Kids like critters? Southcentral Alaska is home to great opportunities for up-close wildlife viewing and educational activities that appeal to the whole family. The Alaska Zoo is located in Anchorage, and features northern-climate-specific animals and birds in a beautiful forest setting. Open daily all year, and transportation can be arranged from downtown Anchorage during the summer months. Hint: Ask when the animals are fed or provided enrichment activities, or take a behind-the-scenes tour; it’s worth the extra money and is excellent for older children.
The Alaska Wildlife Conservation Center in Portage (south of Anchorage along the Seward Highway) is acres and acres of roaming bison, elk, moose, musk ox, bears, and a prickly porcupine named “Snickers”. A perennial family favorite, AWCC is open every day during the summer months, and offers a property shuttle for those who find walking difficult. Please consider trekking the grounds, however, kids love the wide expanse of land and the animals are more engaged and interested when you don’t show up in a vehicle. Hint: I also know AWCC is working hard on some kid-centric projects for 2015/16, so stay tuned.
The Williams Reindeer Farm and the Musk Ox Farm, both in the Palmer area of the Matanuska-Susitna Valley north of Anchorage are very popular with families during their summer-only hours (Reindeer Farm does offer holiday open houses, however during the Christmas season). Guided tours and opportunities to learn about these four-legged northern creatures is both interesting and fun.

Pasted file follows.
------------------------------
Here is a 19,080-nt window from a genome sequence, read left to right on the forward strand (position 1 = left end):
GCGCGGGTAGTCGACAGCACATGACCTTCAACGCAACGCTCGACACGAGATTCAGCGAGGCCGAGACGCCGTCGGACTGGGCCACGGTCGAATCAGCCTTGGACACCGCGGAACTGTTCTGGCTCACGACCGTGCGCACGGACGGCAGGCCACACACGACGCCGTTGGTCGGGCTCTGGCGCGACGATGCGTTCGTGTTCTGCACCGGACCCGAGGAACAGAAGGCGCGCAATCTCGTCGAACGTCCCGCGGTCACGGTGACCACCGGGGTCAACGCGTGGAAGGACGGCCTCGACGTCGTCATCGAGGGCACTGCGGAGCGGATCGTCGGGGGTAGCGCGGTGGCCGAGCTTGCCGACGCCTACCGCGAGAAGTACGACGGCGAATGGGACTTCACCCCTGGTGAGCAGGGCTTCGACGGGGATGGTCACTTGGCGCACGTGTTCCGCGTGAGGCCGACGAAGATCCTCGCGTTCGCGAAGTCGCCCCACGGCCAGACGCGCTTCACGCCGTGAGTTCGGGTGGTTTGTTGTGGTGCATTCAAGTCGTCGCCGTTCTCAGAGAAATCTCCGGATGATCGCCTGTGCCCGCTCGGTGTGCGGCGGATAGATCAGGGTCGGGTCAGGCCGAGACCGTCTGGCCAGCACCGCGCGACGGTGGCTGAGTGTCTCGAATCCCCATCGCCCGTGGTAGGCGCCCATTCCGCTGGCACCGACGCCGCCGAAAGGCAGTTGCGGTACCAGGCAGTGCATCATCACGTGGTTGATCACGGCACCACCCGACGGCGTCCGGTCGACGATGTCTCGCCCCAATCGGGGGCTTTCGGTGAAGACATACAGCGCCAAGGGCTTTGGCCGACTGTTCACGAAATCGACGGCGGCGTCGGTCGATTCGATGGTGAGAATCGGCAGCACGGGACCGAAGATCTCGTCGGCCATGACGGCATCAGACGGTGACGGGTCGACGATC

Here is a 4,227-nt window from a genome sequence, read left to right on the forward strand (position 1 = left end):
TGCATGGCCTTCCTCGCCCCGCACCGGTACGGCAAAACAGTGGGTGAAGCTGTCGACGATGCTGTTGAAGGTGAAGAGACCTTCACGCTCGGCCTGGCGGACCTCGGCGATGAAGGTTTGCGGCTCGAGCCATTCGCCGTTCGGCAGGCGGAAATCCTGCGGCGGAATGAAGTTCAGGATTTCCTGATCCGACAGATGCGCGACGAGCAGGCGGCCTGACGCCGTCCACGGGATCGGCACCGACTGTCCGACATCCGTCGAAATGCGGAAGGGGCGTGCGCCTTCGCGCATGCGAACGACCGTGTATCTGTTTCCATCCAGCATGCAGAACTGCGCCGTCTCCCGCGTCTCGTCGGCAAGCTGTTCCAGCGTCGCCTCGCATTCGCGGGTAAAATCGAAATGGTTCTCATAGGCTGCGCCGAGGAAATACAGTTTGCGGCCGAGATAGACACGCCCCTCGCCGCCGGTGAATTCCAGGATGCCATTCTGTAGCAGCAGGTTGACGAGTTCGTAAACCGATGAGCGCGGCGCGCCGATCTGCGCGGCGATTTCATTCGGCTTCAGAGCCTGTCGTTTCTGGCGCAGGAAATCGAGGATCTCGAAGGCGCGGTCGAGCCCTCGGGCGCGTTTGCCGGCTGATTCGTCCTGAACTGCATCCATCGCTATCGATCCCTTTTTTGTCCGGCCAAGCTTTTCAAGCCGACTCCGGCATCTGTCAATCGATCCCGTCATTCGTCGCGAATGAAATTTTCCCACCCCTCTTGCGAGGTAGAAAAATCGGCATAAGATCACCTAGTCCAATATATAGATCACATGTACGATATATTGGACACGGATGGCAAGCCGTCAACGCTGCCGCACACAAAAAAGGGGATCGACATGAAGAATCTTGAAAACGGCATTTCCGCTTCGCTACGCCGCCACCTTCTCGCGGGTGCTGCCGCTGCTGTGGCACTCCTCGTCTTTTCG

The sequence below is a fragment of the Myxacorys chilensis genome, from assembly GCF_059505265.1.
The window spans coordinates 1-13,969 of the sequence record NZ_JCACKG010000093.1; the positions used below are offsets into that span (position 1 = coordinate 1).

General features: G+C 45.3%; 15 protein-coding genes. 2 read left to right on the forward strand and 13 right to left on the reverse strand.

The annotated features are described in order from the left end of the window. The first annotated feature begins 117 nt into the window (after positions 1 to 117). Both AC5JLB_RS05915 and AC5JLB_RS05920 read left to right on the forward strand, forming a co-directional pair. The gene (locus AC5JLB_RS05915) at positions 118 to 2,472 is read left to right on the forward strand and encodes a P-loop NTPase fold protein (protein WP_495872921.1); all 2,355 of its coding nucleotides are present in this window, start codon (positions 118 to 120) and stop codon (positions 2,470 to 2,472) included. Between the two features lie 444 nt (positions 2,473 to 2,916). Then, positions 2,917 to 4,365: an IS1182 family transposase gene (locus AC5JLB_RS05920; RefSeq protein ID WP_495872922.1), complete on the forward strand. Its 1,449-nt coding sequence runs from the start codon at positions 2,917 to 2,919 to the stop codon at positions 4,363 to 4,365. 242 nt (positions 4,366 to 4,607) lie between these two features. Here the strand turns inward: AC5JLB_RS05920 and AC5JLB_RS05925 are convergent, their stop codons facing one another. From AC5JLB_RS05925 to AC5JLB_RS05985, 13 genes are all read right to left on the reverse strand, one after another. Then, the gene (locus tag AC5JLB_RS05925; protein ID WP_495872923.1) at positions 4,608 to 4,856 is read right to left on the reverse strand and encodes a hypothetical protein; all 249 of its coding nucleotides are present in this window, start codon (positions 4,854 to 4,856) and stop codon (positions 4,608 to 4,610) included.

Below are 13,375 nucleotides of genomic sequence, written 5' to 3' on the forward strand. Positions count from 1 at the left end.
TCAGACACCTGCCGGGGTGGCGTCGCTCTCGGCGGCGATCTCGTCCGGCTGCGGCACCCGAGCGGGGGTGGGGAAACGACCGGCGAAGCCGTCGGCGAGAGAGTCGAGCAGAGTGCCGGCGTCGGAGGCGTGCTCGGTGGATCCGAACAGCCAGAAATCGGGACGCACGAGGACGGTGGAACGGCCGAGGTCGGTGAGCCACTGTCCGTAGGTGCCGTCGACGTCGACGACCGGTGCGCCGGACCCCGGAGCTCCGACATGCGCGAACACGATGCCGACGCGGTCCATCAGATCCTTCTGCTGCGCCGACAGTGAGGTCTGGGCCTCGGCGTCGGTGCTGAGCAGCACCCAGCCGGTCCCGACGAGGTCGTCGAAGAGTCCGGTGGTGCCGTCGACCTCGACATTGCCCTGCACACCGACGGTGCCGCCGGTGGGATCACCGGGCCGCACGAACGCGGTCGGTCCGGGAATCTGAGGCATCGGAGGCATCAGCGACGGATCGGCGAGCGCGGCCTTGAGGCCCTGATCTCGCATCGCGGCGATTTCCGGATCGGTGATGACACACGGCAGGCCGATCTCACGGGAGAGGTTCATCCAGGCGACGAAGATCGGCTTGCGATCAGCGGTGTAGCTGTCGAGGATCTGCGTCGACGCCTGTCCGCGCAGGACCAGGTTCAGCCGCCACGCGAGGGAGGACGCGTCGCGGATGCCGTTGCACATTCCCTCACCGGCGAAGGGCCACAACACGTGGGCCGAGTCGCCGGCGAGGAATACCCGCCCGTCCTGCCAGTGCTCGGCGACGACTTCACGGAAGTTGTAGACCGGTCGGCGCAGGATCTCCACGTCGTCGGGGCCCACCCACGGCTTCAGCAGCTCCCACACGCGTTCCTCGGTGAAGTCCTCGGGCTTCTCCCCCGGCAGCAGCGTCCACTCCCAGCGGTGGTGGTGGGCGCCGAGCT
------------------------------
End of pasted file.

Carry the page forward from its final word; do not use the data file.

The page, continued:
The Alaska Sea Life Center in Seward is the state’s only marine mammal research and rehabilitation facility, and is also home to a number of shorebirds in the aviary. Hands on activities, lots of mammal and bird viewing, and the opportunity to explore behind-the-scenes makes for a great day learning about the creatures who swim and fly around Alaska’s marine landscape.
Take to the water along the Kenai Peninsula area of Southcentral Alaska, too, with day cruises ranging from three to nine hours. Trips depart from Whittier or Seward, both south of Anchorage, taking visitors around either Prince William Sound (Whittier), or Resurrection Bay (Seward). Look for humpback whales, orca whales, porpoise, eagles, puffins, sea lions, seals, otters, and maybe even a mountain goat perched high above your boat on a rocky ledge. Oh, and the glacial ice you’ll see? Stunning. Of all the Southcentral activities to do, this is numero uno on our “amazing for kids” list. We do have tips for making the experience even more fun, however, so read up before you make a decision.
——>Companies offering tours are Major Marine (Whittier and Seward), Phillips Cruises and Tours (Whittier), and Kenai Fjords Tours (Seward). Any choice will be a solid choice, it all comes down to your family’s preferences.
There’s still so much to see, isn’t there? But this is a start, and where I often take my own visiting friends and relatives. That’s part of the magic of Alaska family travel, the good stuff is all around. Stay tuned.